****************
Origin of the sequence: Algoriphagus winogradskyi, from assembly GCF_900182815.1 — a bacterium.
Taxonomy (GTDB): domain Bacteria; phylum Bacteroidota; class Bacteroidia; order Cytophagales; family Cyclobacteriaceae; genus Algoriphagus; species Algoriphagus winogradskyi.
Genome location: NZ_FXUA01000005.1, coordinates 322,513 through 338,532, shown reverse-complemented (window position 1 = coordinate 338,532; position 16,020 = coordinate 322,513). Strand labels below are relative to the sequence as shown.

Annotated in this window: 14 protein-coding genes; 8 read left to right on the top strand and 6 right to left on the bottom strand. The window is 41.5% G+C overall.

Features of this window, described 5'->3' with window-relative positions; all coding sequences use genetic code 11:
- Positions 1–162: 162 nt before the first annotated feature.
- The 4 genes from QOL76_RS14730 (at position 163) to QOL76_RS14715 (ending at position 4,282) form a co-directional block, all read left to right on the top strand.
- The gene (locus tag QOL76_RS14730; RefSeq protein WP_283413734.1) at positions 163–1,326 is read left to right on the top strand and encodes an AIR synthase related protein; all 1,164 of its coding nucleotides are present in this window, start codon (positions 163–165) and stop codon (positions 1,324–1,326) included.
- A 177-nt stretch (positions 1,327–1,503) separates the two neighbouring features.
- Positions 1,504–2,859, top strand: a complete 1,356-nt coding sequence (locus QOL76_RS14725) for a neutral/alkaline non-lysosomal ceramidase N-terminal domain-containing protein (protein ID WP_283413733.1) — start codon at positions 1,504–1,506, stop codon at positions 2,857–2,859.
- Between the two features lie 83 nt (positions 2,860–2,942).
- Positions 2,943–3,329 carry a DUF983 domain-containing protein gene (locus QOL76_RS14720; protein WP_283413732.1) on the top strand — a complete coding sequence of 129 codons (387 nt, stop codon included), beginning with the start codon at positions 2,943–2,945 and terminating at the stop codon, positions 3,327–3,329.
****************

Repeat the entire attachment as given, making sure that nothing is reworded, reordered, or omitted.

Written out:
Origin of the sequence: Algoriphagus winogradskyi, from assembly GCF_900182815.1 — a bacterium.
Taxonomy (GTDB): domain Bacteria; phylum Bacteroidota; class Bacteroidia; order Cytophagales; family Cyclobacteriaceae; genus Algoriphagus; species Algoriphagus winogradskyi.
Genome location: NZ_FXUA01000005.1, coordinates 322,513 through 338,532, shown reverse-complemented (window position 1 = coordinate 338,532; position 16,020 = coordinate 322,513). Strand labels below are relative to the sequence as shown.

Annotated in this window: 14 protein-coding genes; 8 read left to right on the top strand and 6 right to left on the bottom strand. The window is 41.5% G+C overall.

Features of this window, described 5'->3' with window-relative positions; all coding sequences use genetic code 11:
- Positions 1–162: 162 nt before the first annotated feature.
- The 4 genes from QOL76_RS14730 (at position 163) to QOL76_RS14715 (ending at position 4,282) form a co-directional block, all read left to right on the top strand.
- The gene (locus tag QOL76_RS14730; RefSeq protein WP_283413734.1) at positions 163–1,326 is read left to right on the top strand and encodes an AIR synthase related protein; all 1,164 of its coding nucleotides are present in this window, start codon (positions 163–165) and stop codon (positions 1,324–1,326) included.
- A 177-nt stretch (positions 1,327–1,503) separates the two neighbouring features.
- Positions 1,504–2,859, top strand: a complete 1,356-nt coding sequence (locus QOL76_RS14725) for a neutral/alkaline non-lysosomal ceramidase N-terminal domain-containing protein (protein ID WP_283413733.1) — start codon at positions 1,504–1,506, stop codon at positions 2,857–2,859.
- Between the two features lie 83 nt (positions 2,860–2,942).
- Positions 2,943–3,329 carry a DUF983 domain-containing protein gene (locus QOL76_RS14720; protein WP_283413732.1) on the top strand — a complete coding sequence of 129 codons (387 nt, stop codon included), beginning with the start codon at positions 2,943–2,945 and terminating at the stop codon, positions 3,327–3,329.